AN.: Perhaps a brief look at Paalen’s first fumage-based oil painting, Pays interdit (Forbidden Land) (Fig. 5), will help to shed more light on this connection. It is a very enigmatic, apocalyptic painting from the time of his first separation from his first wife, the poet Alice Rahon. The planets crash like celestial meteors into the abyss of the Earth, the maw; a Cycladic idol figure looks down from above and a kind of Venus planet floats like a fortune-teller’s glass ball inside the Earth, enclosing female bodily forms. Despite the symbolic allusions, the impression of a highly personal landscape of the soul prevails and can hardly be resolved by means of codified literary sources, in contrast perhaps to contemporaneous paintings by other Surrealist artists. Particularly when it comes to the development of the large fumages from 1938-39, Paalen’s early preoccupation with the Dionysian side of Greek tragedy is generally important here, by which I mean that the event-oriented character of the surprising, frightening and anticipatory appears here as a theme per se, i.e. without a narrative context. It is always in the foreground of the pictorial work as well, which springs essentially from the classical literature of Antiquity; as a critical Surrealist, he attempts to move it back into the centre of art via the fumage works: the religious experience of epiphany, the sudden appearance of the gods, seen in modernity, of course, as the secular appearance of figures from the disinhibited nocturnal side of consciousness. Compared to his contemporaries’ works, these images, in addition to their mysterious abysses and ruptures within reality, display a new kind of shock that focuses entirely on hallucination and the accompanying mood: the shudder that runs through you when normal reality is degraded by beings that suddenly appear, turning it into a veil full of inner fractures and imponderables.

S.: So it would seem that there are no specific sources, but instead deliberate avoidance of the kind of illustrative tendencies that prevail, for example, in Dali’s work. A clear commitment to a direct emotional response in the viewer. How is this tendency towards hallucinatory shock manifested in Paalen’s Surrealist objects?

AN.: Nuage articulé (Articulated Cloud) (fig. 6), an umbrella covered with natural sponges, has become particularly well-known; it took up a central position in the Belvedere exhibition and will now be displayed as a permanent loan to the Upper Belvedere from 2021. In fact, when this object was first presented at the legendary Exposition Internationale du Surréalisme in Paris in 1939, it hung menacingly from the ceiling by a thread. Here again, various levels interact, including of course the allusion to the famous umbrella of Isidore Ducasse, alias Lautréamont, who described the beauty of a young man in The Songs of Maldoror through combinations devoid of correspondences: “He is as beautiful as the chance meeting, on a dissecting table, of a sewing machine and an umbrella”. Paalen's umbrella counters this by a dazzling reintroduction of the subliminal correspondence; occupation of space as a symbol of masculinity, protection from natural phenomena, the phallic, sword-like dimension subtly reversed by means of an emphatically feminine object, the sponge with its erotic connotations, the open, receptive umbrella as a flower or vulva. However, there were also political correspondences: in 1939 Nuage articulé was published in the London Bulletin with a commentary alluding to British Prime Minister Chamberlain’s umbrella when the appeasement policy applied for the last time at the Munich Conference proved to have failed. Goebbels wrote in his diary at the time, with his characteristic abysmal cynicism, “Chamberlain may know something about umbrellas, but he knows nothing about politics”. Despite all these more period-specific interpretive associations, the umbrella has retained its direct hallucinatory quality to this day. This is also true for Paalen’s best-known object, apart from the umbrella, Le genie de l'espèce (The Genius of the Species) (Fig. 7), which is made of small animal bones in a duelling pistol box from 1938. There is a very explicit reference here to a short essay from 1942 that also appeared in the first DYN issue, Proposals for An Objective Moralism, which reflects on political misuse of the Machiavellian assertion that “the end justifies the means”. (Text excerpt 4) Le genie de l'espèce discreetly alludes, almost presciently to this, making vividly apparent that ends and means can never be conceptualised separately, that the gun as a means per se always already contains death as an end. I posted this on Facebook once when an American shooting blindly into a crowd in the US once again stirred up the gun debate. I asserted that when faced with this object you understand immediately that the gun lobby’s main argument, namely that if everyone had a gun there would be no more deaths, is entirely off the mark even simply as a line of argument. And here, too, literature has played its own discreet part; think of Anton Chekhov’s dictum that “if there is a gun on the wall in the first act, it will be fired in the last act”. The possibility inherent in a means is at some point realised as if of its own accord.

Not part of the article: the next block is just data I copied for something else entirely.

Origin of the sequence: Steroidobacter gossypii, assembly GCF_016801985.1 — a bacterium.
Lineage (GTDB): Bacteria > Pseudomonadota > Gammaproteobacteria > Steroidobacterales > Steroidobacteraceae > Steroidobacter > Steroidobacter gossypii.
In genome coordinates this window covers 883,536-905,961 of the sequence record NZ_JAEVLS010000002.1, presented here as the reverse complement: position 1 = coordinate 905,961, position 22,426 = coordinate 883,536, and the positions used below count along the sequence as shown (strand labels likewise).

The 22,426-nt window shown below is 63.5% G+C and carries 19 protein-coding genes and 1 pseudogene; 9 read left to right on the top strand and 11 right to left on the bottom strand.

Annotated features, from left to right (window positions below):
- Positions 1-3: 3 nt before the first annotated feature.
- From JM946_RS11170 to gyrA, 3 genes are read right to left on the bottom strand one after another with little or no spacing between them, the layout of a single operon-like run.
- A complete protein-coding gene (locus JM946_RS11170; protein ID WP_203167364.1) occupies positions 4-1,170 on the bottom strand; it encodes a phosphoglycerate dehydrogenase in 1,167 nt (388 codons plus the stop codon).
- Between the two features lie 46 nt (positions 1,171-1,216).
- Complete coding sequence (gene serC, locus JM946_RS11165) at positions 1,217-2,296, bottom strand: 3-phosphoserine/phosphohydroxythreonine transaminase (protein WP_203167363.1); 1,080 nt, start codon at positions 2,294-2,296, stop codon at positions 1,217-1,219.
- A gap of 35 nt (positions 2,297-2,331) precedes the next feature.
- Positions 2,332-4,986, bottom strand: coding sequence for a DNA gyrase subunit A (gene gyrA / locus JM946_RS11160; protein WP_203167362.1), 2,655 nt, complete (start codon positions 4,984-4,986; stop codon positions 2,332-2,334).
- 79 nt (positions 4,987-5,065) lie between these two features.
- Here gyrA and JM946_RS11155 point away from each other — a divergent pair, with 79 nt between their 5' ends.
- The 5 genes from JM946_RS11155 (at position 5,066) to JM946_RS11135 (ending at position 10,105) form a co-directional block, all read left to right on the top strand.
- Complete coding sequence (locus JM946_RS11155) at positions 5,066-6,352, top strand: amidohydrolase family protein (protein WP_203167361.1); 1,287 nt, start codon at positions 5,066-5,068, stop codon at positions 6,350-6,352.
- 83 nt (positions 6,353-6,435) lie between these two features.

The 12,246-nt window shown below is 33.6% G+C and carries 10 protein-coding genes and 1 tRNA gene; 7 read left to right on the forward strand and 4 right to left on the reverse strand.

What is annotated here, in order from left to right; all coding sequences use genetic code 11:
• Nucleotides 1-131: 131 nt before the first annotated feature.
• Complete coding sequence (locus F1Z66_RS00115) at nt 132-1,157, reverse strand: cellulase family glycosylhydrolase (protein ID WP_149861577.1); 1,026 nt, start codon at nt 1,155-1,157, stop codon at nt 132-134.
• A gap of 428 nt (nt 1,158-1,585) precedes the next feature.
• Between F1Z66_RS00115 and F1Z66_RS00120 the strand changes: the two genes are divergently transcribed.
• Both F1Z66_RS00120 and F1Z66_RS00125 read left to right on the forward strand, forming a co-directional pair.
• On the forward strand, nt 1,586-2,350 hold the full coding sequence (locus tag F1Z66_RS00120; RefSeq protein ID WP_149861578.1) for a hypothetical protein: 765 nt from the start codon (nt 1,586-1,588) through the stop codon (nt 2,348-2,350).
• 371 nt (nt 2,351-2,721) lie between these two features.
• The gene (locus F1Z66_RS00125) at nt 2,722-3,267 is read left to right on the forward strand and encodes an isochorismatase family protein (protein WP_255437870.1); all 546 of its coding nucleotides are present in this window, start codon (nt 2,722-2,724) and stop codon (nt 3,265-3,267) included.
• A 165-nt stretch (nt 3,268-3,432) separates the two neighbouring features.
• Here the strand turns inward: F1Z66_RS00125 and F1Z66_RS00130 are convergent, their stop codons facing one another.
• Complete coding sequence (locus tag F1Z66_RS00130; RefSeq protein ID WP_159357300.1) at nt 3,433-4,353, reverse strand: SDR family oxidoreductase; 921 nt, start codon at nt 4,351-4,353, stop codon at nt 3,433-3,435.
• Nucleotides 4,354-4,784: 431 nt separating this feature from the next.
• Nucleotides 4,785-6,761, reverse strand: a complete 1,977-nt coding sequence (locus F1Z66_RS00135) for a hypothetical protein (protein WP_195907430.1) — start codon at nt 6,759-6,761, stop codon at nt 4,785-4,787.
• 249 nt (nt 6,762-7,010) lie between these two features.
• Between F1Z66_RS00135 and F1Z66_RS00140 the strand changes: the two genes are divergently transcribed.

S.: In Paalen’s case, an impression arises that a great deal of thought and reflection had accumulated in the last years in Paris before his exile and was then suddenly really flung out, in a way that was unexpected for everyone, almost exploding out of him.